One of the things I really struggle with as a Christian is comparing my faith to those around me. I wonder why I’m not as devoted as some, or passionate as others. I question why I don’t hear from God in the way that people at church seem to or get as much from reading the Bible as them. I get frustrated because my faith doesn’t seem as steadfast as the other people in housegroup.

These thoughts leave me feeling discouraged and distant from God. Sadly it often means ending up spending less time with God, less time in the bible and less time in fellowship with other Christians.

I suspect I’m not alone in this, but it’s a very difficult thing to admit to, particularly when we compare ourselves to others who seem to have it all together. We don’t want to appear like the weak link in the chain, the doubting Thomas or denying Peter.

At this point some of you might be thinking, ‘Well, you should be more disciplined in prayer, in bible reading, in church attendance. Maybe then you would experience a faith more like those other people.’ That is true to a point, but if my experience is always clouded by comparison to others, then those actions are just as likely to make the situation worse.

If you are with me in this, I think we need a change of mindset, a different starting point. American Pastor Rick Warren suggests that being honest with ourselves is the starting of point of changing this damaging cycle of self-damnation…

“Just acknowledging that you struggle with envy [of the faith of others] can be painful, but it is the first step toward a change of values and a more mature spiritual life.”

Our faith is meant to be personal, meant to be unique. The Psalmist wrote that God knows us from before we were born. Jesus tells us God knows every hair on our heads. The Apostle Paul says God has good plans for us.

That means your relationship with God will be different from the relationship He has with your mother or brother, the person sat next to you on Sunday morning, or that blogger who you read every week.

God loves you for who you are. He knows you and so will relate to you in ways that you can understand.

And it won’t always be the same. How you communicate with and relate to God will develop and change over time. And no, it will never be the same as that person you are always comparing yourself to. It can’t be. You are unique. Your relationship with God is unique.

Remembering that is a good start to a deeper and more satisfying faith.

2 thoughts on “Compare

  1. I have felt something like this my entire life as a christian (almost 55 years) but I think I see it in a slightly different way to you and Rick Warren. I agree with you both that we need to accept that everyone is unique, and I agree that envy isn’t helpful. I see it as a matter of personality and gifting.

    Some people are more spiritual or intuitive, some are more analytical or reasoning, and I guess a few are both. Intuitive people tend to experience God more directly, personally. Their reasons for believing are more personal and experiential. If their faith wavers, more disciplined prayer, meditation, worship are likely to help them build up their faith.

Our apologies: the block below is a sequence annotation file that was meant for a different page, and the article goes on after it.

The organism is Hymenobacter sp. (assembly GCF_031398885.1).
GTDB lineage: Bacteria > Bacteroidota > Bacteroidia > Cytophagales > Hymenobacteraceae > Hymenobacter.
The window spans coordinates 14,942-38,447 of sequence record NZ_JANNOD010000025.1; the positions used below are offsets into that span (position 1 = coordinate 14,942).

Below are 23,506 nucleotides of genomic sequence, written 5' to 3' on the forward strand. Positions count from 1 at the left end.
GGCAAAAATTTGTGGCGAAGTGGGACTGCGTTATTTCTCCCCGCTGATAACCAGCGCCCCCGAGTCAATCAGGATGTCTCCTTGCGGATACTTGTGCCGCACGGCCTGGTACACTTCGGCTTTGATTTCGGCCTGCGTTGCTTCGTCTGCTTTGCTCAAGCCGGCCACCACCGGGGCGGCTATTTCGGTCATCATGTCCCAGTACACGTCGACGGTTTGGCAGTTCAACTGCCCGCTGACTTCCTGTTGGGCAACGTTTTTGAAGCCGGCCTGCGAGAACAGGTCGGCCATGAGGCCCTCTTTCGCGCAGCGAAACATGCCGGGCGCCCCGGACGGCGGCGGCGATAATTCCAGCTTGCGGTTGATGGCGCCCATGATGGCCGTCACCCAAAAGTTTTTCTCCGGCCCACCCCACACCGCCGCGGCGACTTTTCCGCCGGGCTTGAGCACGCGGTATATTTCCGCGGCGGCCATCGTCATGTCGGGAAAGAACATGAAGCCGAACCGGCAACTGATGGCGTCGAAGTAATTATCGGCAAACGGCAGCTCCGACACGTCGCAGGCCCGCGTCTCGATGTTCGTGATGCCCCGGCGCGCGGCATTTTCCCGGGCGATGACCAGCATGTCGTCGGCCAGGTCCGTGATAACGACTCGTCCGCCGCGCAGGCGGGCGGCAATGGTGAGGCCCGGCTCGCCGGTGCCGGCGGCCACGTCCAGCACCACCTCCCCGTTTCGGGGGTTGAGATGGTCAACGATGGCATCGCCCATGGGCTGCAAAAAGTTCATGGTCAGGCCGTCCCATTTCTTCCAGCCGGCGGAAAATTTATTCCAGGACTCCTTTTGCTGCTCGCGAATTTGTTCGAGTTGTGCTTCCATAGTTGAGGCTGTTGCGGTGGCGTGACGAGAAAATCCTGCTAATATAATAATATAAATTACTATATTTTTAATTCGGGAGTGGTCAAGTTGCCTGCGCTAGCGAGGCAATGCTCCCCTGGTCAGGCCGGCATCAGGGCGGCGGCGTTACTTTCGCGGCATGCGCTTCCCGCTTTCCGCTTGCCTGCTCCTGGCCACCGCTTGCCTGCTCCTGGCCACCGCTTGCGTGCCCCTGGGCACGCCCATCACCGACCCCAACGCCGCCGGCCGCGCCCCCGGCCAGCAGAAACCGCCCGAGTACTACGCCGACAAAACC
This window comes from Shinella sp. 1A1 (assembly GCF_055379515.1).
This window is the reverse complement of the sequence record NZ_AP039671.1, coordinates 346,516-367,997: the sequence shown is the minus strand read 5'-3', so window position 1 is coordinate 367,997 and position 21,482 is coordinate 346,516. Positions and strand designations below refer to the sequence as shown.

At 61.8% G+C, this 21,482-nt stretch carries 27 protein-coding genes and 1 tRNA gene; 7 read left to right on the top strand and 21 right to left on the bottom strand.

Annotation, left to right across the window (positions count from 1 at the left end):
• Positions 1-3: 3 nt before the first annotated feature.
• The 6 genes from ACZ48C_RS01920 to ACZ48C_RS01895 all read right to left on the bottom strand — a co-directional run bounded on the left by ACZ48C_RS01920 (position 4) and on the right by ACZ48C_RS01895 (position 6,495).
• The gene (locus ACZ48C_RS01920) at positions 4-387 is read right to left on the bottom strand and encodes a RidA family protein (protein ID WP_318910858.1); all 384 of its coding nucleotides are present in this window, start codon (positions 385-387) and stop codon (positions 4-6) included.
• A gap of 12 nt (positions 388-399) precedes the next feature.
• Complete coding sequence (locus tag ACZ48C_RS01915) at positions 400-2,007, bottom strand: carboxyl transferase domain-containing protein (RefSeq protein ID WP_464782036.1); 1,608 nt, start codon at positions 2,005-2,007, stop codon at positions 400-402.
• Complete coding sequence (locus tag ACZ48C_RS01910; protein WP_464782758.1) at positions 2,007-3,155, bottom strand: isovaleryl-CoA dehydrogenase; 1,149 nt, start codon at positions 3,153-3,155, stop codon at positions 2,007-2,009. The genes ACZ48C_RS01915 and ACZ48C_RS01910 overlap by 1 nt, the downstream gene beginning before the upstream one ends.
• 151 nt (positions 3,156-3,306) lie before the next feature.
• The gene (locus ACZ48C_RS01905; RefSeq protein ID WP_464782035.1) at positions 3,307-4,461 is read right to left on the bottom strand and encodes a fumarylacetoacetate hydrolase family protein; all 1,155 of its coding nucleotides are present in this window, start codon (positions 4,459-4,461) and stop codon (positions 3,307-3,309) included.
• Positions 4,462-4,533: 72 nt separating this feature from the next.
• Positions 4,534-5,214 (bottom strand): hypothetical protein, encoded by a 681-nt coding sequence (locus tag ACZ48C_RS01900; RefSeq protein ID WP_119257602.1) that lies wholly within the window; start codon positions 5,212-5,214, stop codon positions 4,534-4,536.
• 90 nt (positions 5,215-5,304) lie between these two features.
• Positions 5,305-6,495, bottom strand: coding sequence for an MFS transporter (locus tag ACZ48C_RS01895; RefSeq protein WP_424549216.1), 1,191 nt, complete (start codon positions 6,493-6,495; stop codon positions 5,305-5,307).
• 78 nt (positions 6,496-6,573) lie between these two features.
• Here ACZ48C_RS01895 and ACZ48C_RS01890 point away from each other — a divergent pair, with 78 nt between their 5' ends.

But I find I am not like that. Years ago I attended a Pentecostal church that emphasised the Holy Spirit, spirituality, worship, prayer, spiritual gifts, etc. I never felt the same, even though I prayed for, and was prayed for, to receive the Holy Spirit in new ways. I just stayed the same old me (although I learned a lot). Eventually I came to the conclusion that God had a different way for me (in fact, one of the few times I feel God has spoken to me in my life was to tell me that), because i was a different type of person and had different gifts. And when analytical people’s faith wavers, telling them to pray harder, get closer to God, etc, will likely be ineffective (though still worth doing) – they will need answer to the questions that are causing the doubts.

    I have also found that the church, small groups, and even a marriage, can work best when the members are diverse on this intuitive-analytical spectrum. There’s no need for anyone to envy another, but all have their place. The pity is that churches tend to separate on intuitive0analytical lines – Calvinist vs Anabaptist, charismatic vs Reformed, etc, meaning they each miss out on what the other has to offer, and generally don’t even recognise they are missing out.

    Liked by 1 person

    • Hi! Thanks for taking the time to leave such a considered comment! If I was to follow your line of thought, I guess I would say I was more of an intuitive person, so that’s probably a bias in the way I think about and relate to God.

      I definitely agree having a balance of diverse personality types is valuable- I’m currently studying a management qualification for work, and there seems to be countless studies that attest to that fact. I’m sure the same would extend from the workplace to the church. Paul’s analogy of the body and it’s many parts would seem to be a good pointer!

      Sadly I guess we can be quite tribal in church and tend to gravitate towards those who are similar to ourselves, whether that be in terms of personality, age or specific theology. In doing so, I would agree we definitely miss out.

      Liked by 1 person

Leave a Reply

Fill in your details below or click an icon to log in: Logo

You are commenting using your account. Log Out / Change )

Twitter picture

You are commenting using your Twitter account. Log Out / Change )

Facebook photo

You are commenting using your Facebook account. Log Out / Change )

Google+ photo

You are commenting using your Google+ account. Log Out / Change )

Connecting to %s